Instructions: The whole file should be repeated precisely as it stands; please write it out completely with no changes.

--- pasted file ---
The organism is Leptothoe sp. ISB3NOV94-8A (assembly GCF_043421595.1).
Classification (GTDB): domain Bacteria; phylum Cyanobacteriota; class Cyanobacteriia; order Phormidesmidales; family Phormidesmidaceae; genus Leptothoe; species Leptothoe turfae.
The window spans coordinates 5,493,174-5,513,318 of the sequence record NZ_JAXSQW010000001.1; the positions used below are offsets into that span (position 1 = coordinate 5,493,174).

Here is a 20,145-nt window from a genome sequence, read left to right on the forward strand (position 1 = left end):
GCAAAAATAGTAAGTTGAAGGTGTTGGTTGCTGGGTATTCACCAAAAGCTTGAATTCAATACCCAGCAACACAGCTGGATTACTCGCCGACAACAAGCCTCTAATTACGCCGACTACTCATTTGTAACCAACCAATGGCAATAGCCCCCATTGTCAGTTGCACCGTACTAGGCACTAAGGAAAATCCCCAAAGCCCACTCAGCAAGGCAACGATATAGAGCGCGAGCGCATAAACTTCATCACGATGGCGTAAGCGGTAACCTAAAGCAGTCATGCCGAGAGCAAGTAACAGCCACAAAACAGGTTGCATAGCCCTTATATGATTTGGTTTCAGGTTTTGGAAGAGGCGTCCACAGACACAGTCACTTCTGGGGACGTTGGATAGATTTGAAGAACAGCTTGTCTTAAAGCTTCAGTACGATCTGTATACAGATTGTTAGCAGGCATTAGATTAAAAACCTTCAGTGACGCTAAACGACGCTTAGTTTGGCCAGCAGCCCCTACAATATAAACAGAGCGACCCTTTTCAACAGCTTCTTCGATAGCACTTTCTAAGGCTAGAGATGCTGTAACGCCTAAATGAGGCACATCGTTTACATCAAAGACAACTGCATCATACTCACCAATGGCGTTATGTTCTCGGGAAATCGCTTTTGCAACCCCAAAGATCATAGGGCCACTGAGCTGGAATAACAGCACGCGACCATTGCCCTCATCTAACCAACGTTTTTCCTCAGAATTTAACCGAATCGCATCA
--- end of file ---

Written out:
The organism is Leptothoe sp. ISB3NOV94-8A (assembly GCF_043421595.1).
Classification (GTDB): domain Bacteria; phylum Cyanobacteriota; class Cyanobacteriia; order Phormidesmidales; family Phormidesmidaceae; genus Leptothoe; species Leptothoe turfae.
The window spans coordinates 5,493,174-5,513,318 of the sequence record NZ_JAXSQW010000001.1; the positions used below are offsets into that span (position 1 = coordinate 5,493,174).

Here is a 20,145-nt window from a genome sequence, read left to right on the forward strand (position 1 = left end):
GCAAAAATAGTAAGTTGAAGGTGTTGGTTGCTGGGTATTCACCAAAAGCTTGAATTCAATACCCAGCAACACAGCTGGATTACTCGCCGACAACAAGCCTCTAATTACGCCGACTACTCATTTGTAACCAACCAATGGCAATAGCCCCCATTGTCAGTTGCACCGTACTAGGCACTAAGGAAAATCCCCAAAGCCCACTCAGCAAGGCAACGATATAGAGCGCGAGCGCATAAACTTCATCACGATGGCGTAAGCGGTAACCTAAAGCAGTCATGCCGAGAGCAAGTAACAGCCACAAAACAGGTTGCATAGCCCTTATATGATTTGGTTTCAGGTTTTGGAAGAGGCGTCCACAGACACAGTCACTTCTGGGGACGTTGGATAGATTTGAAGAACAGCTTGTCTTAAAGCTTCAGTACGATCTGTATACAGATTGTTAGCAGGCATTAGATTAAAAACCTTCAGTGACGCTAAACGACGCTTAGTTTGGCCAGCAGCCCCTACAATATAAACAGAGCGACCCTTTTCAACAGCTTCTTCGATAGCACTTTCTAAGGCTAGAGATGCTGTAACGCCTAAATGAGGCACATCGTTTACATCAAAGACAACTGCATCATACTCACCAATGGCGTTATGTTCTCGGGAAATCGCTTTTGCAACCCCAAAGATCATAGGGCCACTGAGCTGGAATAACAGCACGCGACCATTGCCCTCATCTAACCAACGTTTTTCCTCAGAATTTAACCGAATCGCATCA